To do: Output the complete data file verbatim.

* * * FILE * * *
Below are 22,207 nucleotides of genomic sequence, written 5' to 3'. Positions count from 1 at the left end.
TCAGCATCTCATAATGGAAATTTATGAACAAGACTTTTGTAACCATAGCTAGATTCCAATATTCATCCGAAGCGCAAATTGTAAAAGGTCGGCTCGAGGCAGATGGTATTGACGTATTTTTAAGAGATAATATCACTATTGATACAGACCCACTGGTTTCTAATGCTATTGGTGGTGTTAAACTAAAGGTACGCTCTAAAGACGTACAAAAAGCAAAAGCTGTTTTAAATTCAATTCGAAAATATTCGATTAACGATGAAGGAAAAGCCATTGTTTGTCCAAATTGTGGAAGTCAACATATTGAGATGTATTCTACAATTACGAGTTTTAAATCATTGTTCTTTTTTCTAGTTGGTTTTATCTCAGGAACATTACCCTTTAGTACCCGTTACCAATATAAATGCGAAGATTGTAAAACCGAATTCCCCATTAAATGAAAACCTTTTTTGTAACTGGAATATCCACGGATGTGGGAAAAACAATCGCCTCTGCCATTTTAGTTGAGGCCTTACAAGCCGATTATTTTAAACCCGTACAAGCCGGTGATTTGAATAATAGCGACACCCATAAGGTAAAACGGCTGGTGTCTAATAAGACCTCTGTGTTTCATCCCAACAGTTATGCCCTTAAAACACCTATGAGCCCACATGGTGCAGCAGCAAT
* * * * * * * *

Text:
Below are 22,207 nucleotides of genomic sequence, written 5' to 3'. Positions count from 1 at the left end.
TCAGCATCTCATAATGGAAATTTATGAACAAGACTTTTGTAACCATAGCTAGATTCCAATATTCATCCGAAGCGCAAATTGTAAAAGGTCGGCTCGAGGCAGATGGTATTGACGTATTTTTAAGAGATAATATCACTATTGATACAGACCCACTGGTTTCTAATGCTATTGGTGGTGTTAAACTAAAGGTACGCTCTAAAGACGTACAAAAAGCAAAAGCTGTTTTAAATTCAATTCGAAAATATTCGATTAACGATGAAGGAAAAGCCATTGTTTGTCCAAATTGTGGAAGTCAACATATTGAGATGTATTCTACAATTACGAGTTTTAAATCATTGTTCTTTTTTCTAGTTGGTTTTATCTCAGGAACATTACCCTTTAGTACCCGTTACCAATATAAATGCGAAGATTGTAAAACCGAATTCCCCATTAAATGAAAACCTTTTTTGTAACTGGAATATCCACGGATGTGGGAAAAACAATCGCCTCTGCCATTTTAGTTGAGGCCTTACAAGCCGATTATTTTAAACCCGTACAAGCCGGTGATTTGAATAATAGCGACACCCATAAGGTAAAACGGCTGGTGTCTAATAAGACCTCTGTGTTTCATCCCAACAGTTATGCCCTTAAAACACCTATGAGCCCACATGGTGCAGCAGCAAT